Dodecahedron Lamp by Olafur Eliasson

Finally, just to explore any other options I returned to my original up cycle project inspiration, artist Olafur Eliasson. He has made numerous lighting pieces, many following similar patterns pertaining to light casting and illusion. I find his object to be simple but also deeply fascinating. I appreciate the element of room depth that his lighting pieces create, this leads to wonder if I can create a way to bring the room in through lighting. His examples use stained or color glass, casting different lights across the room, sometimes in particular patterns. I am not sure how my project can work on both an interior level and exterior level, but I wonder where the middle ground lies. Overall though, it was Eliasson’s lighting creations that inspired me to create something beautiful for myself.

Sketching Phase

Based on all the resources above I have been able to easily draw out a plan for construction, and understand which materials are needed to create the object. The next part is going to be either starting the process immediately or create a brief cheap material prototype. We shall see how these sketches get translated over time, but I hope they translate well and become reality.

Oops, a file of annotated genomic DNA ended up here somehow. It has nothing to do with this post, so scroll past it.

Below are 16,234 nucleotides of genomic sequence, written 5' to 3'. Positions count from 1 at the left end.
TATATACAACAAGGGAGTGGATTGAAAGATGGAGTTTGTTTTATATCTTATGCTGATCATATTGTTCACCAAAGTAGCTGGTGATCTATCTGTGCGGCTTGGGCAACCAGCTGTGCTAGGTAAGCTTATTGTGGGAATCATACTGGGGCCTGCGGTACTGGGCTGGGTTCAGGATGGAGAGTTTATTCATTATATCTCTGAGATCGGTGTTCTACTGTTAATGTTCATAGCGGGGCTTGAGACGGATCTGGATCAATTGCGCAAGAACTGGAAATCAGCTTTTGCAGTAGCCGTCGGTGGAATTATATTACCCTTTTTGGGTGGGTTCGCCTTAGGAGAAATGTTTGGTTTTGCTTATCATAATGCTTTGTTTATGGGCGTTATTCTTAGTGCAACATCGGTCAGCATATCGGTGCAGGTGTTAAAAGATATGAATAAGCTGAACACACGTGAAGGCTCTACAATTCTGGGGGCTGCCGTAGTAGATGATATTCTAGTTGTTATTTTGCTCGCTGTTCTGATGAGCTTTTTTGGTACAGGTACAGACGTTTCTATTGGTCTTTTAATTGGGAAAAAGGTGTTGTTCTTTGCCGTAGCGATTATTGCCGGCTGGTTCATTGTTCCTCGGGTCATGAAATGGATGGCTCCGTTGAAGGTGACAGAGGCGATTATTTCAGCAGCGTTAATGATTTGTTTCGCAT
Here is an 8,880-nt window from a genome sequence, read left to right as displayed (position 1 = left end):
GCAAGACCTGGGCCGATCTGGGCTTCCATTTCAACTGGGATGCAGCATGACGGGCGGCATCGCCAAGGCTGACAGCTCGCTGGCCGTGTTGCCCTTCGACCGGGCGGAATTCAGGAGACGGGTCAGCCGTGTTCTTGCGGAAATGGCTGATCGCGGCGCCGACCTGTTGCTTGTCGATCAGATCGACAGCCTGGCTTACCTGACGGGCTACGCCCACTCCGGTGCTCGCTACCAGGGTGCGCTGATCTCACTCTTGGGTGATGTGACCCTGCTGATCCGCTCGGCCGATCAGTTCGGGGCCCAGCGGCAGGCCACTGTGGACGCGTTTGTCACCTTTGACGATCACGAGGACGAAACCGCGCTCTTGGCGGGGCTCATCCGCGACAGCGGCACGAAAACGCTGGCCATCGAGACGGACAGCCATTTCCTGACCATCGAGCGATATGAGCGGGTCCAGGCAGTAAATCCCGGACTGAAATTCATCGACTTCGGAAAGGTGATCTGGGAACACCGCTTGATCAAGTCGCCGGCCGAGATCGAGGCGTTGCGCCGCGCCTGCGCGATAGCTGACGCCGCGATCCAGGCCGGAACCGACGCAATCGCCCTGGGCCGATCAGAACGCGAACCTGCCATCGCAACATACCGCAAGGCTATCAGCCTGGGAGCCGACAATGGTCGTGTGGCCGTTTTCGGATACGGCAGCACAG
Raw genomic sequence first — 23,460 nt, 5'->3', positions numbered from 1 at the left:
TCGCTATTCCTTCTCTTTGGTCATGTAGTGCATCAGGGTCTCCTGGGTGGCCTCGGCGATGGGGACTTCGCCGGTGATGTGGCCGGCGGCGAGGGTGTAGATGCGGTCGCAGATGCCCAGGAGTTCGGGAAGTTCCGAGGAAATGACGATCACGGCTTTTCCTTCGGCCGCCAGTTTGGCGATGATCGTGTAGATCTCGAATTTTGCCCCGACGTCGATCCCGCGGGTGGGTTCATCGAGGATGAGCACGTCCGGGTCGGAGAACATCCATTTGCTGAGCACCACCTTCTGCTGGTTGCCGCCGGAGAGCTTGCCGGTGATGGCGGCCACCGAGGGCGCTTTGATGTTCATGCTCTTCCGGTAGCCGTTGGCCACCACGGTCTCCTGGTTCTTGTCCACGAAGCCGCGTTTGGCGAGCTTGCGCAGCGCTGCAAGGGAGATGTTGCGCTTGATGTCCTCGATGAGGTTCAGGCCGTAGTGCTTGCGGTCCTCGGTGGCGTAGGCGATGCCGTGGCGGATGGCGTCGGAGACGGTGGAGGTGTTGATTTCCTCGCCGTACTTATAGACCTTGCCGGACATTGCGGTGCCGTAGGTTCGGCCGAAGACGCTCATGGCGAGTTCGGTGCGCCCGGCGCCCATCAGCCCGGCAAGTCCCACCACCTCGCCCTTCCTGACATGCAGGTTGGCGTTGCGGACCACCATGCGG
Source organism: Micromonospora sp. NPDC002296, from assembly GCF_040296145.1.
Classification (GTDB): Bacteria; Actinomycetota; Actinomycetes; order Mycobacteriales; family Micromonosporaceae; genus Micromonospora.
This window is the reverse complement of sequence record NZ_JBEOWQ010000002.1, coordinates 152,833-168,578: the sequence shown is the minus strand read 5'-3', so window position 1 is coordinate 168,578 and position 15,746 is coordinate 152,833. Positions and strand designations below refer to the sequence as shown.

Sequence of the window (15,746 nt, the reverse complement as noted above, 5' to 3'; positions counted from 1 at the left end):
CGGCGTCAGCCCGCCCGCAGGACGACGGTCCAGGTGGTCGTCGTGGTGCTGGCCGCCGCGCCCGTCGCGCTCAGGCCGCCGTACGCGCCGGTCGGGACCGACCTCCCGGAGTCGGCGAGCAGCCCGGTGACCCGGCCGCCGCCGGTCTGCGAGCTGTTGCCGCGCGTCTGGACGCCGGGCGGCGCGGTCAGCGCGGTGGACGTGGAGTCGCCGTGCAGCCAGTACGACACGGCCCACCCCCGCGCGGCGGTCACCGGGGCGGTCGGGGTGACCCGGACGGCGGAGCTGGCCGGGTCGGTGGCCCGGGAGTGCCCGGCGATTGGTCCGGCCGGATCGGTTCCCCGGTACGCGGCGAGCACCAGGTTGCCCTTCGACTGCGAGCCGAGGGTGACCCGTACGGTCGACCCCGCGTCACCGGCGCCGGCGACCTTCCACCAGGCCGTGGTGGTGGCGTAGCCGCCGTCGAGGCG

Wooden Dodecahedron

Steve Garrison Assembling Dodecahedron

Eliasson, O. (2020). Your constants are ch… • Exhibition • Studio Olafur Eliasson. [online] Available at: [Accessed 25 Feb. 2020].

Anthony James Portal Icosahedron 

 Eliasson, O. (2020). Your constants are ch… • Exhibition • Studio Olafur Eliasson. [online] Available at: [Accessed 25 Feb. 2020].

DIY Dodecahedron

Quad Squad

Squad, Q. (2020). Infinity Dodecahedron. [online] Available at: [Accessed 25 Feb. 2020].

Olafur Eliasson Dodecahedron Lamp, 2005

Koyanagi Gallery, Gallery

Eliasson, O. (2020). Your constants are ch… • Exhibition • Studio Olafur Eliasson. [online] Available at: [Accessed 25 Feb. 2020].

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2 Comments. Leave new

  • Paul Tapsall
    March 5, 2020 12:34 pm

    Hi Benjamin. I really like the ideals of the creators you found that have inspired you to do this project. I enjoyed the variations of the same project that you added to this post. Personally, my favorite is the one that has the steel encasing. Excited to see what you come up with!

  • Jackson Hootman
    February 27, 2020 1:37 pm

    Hi Benjamin! I appreciate that you are researching a variety a different creators to make an artifact that is perfect for you. You have probably seen this already but just in case you haven’t, there is a Netflix docuseries “Abstract” with an episode that highlights Olafur Eliasson (Season 2). He provides interesting insight to his thought process that you may find helpful. But back to your artifact, do you plan on utilizing dynamic or static lighting? Which color(s)?